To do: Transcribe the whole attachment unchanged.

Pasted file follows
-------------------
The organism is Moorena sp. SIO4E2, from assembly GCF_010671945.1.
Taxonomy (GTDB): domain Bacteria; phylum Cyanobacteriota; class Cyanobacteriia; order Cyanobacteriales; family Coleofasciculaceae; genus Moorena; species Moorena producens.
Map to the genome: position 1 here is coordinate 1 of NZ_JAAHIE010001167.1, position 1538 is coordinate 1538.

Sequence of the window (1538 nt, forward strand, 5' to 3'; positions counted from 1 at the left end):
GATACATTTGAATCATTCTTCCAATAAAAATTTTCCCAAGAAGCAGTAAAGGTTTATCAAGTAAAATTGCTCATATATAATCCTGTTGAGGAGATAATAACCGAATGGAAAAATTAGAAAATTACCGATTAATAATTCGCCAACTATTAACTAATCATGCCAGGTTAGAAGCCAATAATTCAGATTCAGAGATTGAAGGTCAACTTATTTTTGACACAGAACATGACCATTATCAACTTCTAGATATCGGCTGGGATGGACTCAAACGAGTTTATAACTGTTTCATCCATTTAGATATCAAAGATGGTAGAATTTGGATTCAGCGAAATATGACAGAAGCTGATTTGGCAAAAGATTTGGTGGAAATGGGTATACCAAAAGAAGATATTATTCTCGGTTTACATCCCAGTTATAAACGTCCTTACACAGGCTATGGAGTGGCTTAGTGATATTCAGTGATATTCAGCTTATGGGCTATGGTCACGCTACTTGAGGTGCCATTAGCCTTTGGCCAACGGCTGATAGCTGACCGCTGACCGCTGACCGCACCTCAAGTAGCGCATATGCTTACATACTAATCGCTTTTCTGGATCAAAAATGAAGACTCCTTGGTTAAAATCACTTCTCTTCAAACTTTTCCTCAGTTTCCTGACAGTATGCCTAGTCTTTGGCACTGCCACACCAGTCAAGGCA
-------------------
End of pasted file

The organism is Moorena sp. SIO4E2, from assembly GCF_010671945.1.
Taxonomy (GTDB): domain Bacteria; phylum Cyanobacteriota; class Cyanobacteriia; order Cyanobacteriales; family Coleofasciculaceae; genus Moorena; species Moorena producens.
Map to the genome: position 1 here is coordinate 1 of NZ_JAAHIE010001167.1, position 1538 is coordinate 1538.

Sequence of the window (1538 nt, forward strand, 5' to 3'; positions counted from 1 at the left end):
GATACATTTGAATCATTCTTCCAATAAAAATTTTCCCAAGAAGCAGTAAAGGTTTATCAAGTAAAATTGCTCATATATAATCCTGTTGAGGAGATAATAACCGAATGGAAAAATTAGAAAATTACCGATTAATAATTCGCCAACTATTAACTAATCATGCCAGGTTAGAAGCCAATAATTCAGATTCAGAGATTGAAGGTCAACTTATTTTTGACACAGAACATGACCATTATCAACTTCTAGATATCGGCTGGGATGGACTCAAACGAGTTTATAACTGTTTCATCCATTTAGATATCAAAGATGGTAGAATTTGGATTCAGCGAAATATGACAGAAGCTGATTTGGCAAAAGATTTGGTGGAAATGGGTATACCAAAAGAAGATATTATTCTCGGTTTACATCCCAGTTATAAACGTCCTTACACAGGCTATGGAGTGGCTTAGTGATATTCAGTGATATTCAGCTTATGGGCTATGGTCACGCTACTTGAGGTGCCATTAGCCTTTGGCCAACGGCTGATAGCTGACCGCTGACCGCTGACCGCACCTCAAGTAGCGCATATGCTTACATACTAATCGCTTTTCTGGATCAAAAATGAAGACTCCTTGGTTAAAATCACTTCTCTTCAAACTTTTCCTCAGTTTCCTGACAGTATGCCTAGTCTTTGGCACTGCCACACCAGTCAAGGCA